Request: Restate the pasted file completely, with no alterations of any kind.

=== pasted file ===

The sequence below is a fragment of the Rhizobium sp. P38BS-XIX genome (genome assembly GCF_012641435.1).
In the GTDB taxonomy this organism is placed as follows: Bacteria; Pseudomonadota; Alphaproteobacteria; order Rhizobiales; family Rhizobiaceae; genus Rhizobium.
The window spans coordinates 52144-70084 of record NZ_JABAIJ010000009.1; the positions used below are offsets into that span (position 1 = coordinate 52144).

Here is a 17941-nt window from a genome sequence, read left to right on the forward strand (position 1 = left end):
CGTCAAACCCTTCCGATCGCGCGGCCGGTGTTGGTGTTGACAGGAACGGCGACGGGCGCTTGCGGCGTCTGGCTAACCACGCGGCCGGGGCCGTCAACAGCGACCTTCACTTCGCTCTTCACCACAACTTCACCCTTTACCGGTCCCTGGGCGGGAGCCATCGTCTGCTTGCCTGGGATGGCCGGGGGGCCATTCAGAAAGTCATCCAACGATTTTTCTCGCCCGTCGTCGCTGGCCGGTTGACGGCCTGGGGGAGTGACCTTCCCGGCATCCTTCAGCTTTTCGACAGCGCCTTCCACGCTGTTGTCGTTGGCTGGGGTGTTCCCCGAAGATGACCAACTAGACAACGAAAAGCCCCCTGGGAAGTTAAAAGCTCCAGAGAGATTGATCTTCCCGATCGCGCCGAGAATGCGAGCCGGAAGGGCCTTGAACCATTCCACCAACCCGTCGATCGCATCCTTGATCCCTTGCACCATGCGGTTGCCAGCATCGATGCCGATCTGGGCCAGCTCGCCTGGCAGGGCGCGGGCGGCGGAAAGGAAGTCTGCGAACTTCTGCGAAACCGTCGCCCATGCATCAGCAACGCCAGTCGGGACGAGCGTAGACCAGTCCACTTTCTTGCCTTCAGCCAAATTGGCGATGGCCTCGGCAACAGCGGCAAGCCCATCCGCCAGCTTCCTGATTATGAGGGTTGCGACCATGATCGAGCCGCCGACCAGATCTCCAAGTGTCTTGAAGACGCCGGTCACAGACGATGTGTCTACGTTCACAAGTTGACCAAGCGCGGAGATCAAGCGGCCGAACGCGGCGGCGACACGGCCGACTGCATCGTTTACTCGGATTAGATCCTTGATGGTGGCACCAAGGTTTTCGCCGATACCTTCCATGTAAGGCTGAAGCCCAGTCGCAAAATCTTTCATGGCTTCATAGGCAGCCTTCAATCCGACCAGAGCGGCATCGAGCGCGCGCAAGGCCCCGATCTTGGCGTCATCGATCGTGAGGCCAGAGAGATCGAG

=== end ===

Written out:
The sequence below is a fragment of the Rhizobium sp. P38BS-XIX genome (genome assembly GCF_012641435.1).
In the GTDB taxonomy this organism is placed as follows: Bacteria; Pseudomonadota; Alphaproteobacteria; order Rhizobiales; family Rhizobiaceae; genus Rhizobium.
The window spans coordinates 52144-70084 of record NZ_JABAIJ010000009.1; the positions used below are offsets into that span (position 1 = coordinate 52144).

Here is a 17941-nt window from a genome sequence, read left to right on the forward strand (position 1 = left end):
CGTCAAACCCTTCCGATCGCGCGGCCGGTGTTGGTGTTGACAGGAACGGCGACGGGCGCTTGCGGCGTCTGGCTAACCACGCGGCCGGGGCCGTCAACAGCGACCTTCACTTCGCTCTTCACCACAACTTCACCCTTTACCGGTCCCTGGGCGGGAGCCATCGTCTGCTTGCCTGGGATGGCCGGGGGGCCATTCAGAAAGTCATCCAACGATTTTTCTCGCCCGTCGTCGCTGGCCGGTTGACGGCCTGGGGGAGTGACCTTCCCGGCATCCTTCAGCTTTTCGACAGCGCCTTCCACGCTGTTGTCGTTGGCTGGGGTGTTCCCCGAAGATGACCAACTAGACAACGAAAAGCCCCCTGGGAAGTTAAAAGCTCCAGAGAGATTGATCTTCCCGATCGCGCCGAGAATGCGAGCCGGAAGGGCCTTGAACCATTCCACCAACCCGTCGATCGCATCCTTGATCCCTTGCACCATGCGGTTGCCAGCATCGATGCCGATCTGGGCCAGCTCGCCTGGCAGGGCGCGGGCGGCGGAAAGGAAGTCTGCGAACTTCTGCGAAACCGTCGCCCATGCATCAGCAACGCCAGTCGGGACGAGCGTAGACCAGTCCACTTTCTTGCCTTCAGCCAAATTGGCGATGGCCTCGGCAACAGCGGCAAGCCCATCCGCCAGCTTCCTGATTATGAGGGTTGCGACCATGATCGAGCCGCCGACCAGATCTCCAAGTGTCTTGAAGACGCCGGTCACAGACGATGTGTCTACGTTCACAAGTTGACCAAGCGCGGAGATCAAGCGGCCGAACGCGGCGGCGACACGGCCGACTGCATCGTTTACTCGGATTAGATCCTTGATGGTGGCACCAAGGTTTTCGCCGATACCTTCCATGTAAGGCTGAAGCCCAGTCGCAAAATCTTTCATGGCTTCATAGGCAGCCTTCAATCCGACCAGAGCGGCATCGAGCGCGCGCAAGGCCCCGATCTTGGCGTCATCGATCGTGAGGCCAGAGAGATCGAG